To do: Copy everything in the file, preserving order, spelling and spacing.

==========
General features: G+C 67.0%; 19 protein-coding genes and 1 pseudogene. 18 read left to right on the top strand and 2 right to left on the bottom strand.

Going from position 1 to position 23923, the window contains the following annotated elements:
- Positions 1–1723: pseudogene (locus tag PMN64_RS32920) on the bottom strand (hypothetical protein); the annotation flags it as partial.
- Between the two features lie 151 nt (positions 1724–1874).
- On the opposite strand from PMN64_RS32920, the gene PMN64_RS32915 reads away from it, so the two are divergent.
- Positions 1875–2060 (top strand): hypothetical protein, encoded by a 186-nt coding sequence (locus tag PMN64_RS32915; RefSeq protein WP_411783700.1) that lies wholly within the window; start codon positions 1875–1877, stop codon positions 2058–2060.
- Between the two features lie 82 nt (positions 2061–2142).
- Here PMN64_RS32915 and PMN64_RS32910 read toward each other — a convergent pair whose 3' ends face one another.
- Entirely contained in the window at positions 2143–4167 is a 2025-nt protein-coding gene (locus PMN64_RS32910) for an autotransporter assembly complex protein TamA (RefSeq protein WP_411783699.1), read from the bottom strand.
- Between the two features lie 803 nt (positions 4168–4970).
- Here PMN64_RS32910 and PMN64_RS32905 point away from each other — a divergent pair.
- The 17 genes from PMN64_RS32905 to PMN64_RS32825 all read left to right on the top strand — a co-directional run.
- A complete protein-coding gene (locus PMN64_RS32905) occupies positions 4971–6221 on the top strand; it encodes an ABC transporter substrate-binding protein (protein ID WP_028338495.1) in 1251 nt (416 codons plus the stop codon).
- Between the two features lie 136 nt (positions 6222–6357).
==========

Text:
General features: G+C 67.0%; 19 protein-coding genes and 1 pseudogene. 18 read left to right on the top strand and 2 right to left on the bottom strand.

Going from position 1 to position 23923, the window contains the following annotated elements:
- Positions 1–1723: pseudogene (locus tag PMN64_RS32920) on the bottom strand (hypothetical protein); the annotation flags it as partial.
- Between the two features lie 151 nt (positions 1724–1874).
- On the opposite strand from PMN64_RS32920, the gene PMN64_RS32915 reads away from it, so the two are divergent.
- Positions 1875–2060 (top strand): hypothetical protein, encoded by a 186-nt coding sequence (locus tag PMN64_RS32915; RefSeq protein WP_411783700.1) that lies wholly within the window; start codon positions 1875–1877, stop codon positions 2058–2060.
- Between the two features lie 82 nt (positions 2061–2142).
- Here PMN64_RS32915 and PMN64_RS32910 read toward each other — a convergent pair whose 3' ends face one another.
- Entirely contained in the window at positions 2143–4167 is a 2025-nt protein-coding gene (locus PMN64_RS32910) for an autotransporter assembly complex protein TamA (RefSeq protein WP_411783699.1), read from the bottom strand.
- Between the two features lie 803 nt (positions 4168–4970).
- Here PMN64_RS32910 and PMN64_RS32905 point away from each other — a divergent pair.
- The 17 genes from PMN64_RS32905 to PMN64_RS32825 all read left to right on the top strand — a co-directional run.
- A complete protein-coding gene (locus PMN64_RS32905) occupies positions 4971–6221 on the top strand; it encodes an ABC transporter substrate-binding protein (protein ID WP_028338495.1) in 1251 nt (416 codons plus the stop codon).
- Between the two features lie 136 nt (positions 6222–6357).